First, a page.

Although detailed technical information emanating from BP has been woefully inadequate in the 28 days since the blowout of their Mississippi Canyon Block 252 well, they continue to improve the information flow through their own website and the joint command's response website. While most of the information provided is about spill clean up, there is some technical information being presented describing some of their efforts to get the well under control.
One technique to kill the well, short of a relief well that is still over a month away, is the top kill. This is a two step process where first, plugging agents are pumped into the blowout preventer (BOP) to stop the flow. If successful, it is immediately followed by either heavy mud or cement that increases the hydrostatic head on the well, stopping the flow of the well. I believe this is a good step and could prevent further spillage of oil that has polluted 5,000 square miles of the Gulf of Mexico.
BP has provided some graphics that illustrate the top kill better than anything I've seen so far. One graphic is a close up of the "junk shot" (shown here) where plugging agents are pumped into the BOP through the kill and choke valves. Hopefully the plugging agents, made up of shredded rubber, rubber balls and other material, will hang up in the BOP bridging it over long enough to hold pressure while mud follows, bullheading it downhole to kill the well.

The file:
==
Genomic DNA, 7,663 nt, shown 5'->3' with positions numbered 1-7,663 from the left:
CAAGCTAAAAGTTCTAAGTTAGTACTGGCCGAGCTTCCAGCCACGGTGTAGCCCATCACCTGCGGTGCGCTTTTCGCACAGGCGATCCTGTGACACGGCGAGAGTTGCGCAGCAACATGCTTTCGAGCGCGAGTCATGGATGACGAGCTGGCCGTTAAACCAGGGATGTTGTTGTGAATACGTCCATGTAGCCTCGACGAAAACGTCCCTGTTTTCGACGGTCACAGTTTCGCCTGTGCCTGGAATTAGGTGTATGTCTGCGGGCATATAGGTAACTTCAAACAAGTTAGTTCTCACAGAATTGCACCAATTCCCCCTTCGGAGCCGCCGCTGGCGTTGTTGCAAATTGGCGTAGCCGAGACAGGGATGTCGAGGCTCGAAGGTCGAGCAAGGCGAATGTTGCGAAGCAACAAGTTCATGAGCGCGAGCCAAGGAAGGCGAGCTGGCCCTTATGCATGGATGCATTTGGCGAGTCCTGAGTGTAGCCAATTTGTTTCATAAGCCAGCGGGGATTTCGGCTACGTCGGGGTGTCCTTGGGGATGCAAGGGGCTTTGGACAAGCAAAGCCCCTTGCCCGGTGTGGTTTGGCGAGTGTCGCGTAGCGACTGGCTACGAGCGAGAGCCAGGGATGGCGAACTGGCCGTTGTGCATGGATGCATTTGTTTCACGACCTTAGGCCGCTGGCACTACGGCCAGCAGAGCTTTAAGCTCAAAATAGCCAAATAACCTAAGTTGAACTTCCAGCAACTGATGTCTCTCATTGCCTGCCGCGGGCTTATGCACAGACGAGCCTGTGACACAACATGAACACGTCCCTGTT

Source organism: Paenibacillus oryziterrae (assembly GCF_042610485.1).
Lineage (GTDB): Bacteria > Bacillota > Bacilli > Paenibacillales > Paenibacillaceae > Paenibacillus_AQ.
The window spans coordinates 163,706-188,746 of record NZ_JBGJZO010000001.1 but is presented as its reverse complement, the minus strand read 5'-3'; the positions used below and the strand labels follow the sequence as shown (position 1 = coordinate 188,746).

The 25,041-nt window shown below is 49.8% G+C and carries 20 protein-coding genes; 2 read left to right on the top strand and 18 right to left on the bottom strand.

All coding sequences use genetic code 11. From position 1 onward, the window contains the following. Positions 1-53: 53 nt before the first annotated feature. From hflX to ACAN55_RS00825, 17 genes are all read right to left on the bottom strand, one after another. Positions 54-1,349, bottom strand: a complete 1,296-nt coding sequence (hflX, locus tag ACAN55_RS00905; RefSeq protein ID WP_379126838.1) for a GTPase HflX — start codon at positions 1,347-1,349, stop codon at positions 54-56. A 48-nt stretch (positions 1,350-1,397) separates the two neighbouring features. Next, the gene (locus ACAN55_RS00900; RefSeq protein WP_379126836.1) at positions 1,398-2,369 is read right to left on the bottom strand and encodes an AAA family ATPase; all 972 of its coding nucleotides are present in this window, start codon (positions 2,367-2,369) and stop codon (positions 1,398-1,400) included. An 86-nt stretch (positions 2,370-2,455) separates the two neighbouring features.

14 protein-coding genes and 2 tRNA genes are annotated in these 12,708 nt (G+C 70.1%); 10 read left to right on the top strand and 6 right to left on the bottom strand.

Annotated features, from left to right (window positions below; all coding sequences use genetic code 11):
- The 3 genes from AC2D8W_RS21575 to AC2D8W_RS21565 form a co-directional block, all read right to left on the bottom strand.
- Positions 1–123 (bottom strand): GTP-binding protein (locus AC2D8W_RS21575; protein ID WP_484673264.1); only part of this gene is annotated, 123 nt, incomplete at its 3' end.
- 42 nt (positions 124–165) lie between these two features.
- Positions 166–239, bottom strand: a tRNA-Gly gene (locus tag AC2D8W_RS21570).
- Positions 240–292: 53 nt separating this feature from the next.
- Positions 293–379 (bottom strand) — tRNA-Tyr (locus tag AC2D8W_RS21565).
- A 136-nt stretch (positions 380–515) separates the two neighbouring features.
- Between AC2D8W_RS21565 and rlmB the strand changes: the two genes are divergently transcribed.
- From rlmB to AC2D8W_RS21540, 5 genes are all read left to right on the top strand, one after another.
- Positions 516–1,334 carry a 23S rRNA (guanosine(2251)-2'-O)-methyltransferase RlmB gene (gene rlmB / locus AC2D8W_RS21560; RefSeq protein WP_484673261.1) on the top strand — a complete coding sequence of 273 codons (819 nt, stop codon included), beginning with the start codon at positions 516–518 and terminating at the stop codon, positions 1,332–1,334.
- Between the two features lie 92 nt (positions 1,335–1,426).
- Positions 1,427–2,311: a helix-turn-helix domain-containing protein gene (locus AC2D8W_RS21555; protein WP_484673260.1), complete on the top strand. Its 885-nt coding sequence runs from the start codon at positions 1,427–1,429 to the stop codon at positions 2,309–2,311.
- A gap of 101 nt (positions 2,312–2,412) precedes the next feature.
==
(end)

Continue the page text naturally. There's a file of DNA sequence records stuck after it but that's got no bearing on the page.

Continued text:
BP did say yesterday that they can now read pressures inside the BOP, though they didn't disclose what they are, only saying that they are lower than expected. SInce this well has now been flowing uncontrolled for 28 days, it's likely that pressures are down considerably due to depletion and formation damage. If they can just get enough mud in, they can turn the well around and kill it.
The plan is to try this kill later in the week, once the manifold and lines are connected. I'm keeping my fingers crossed.
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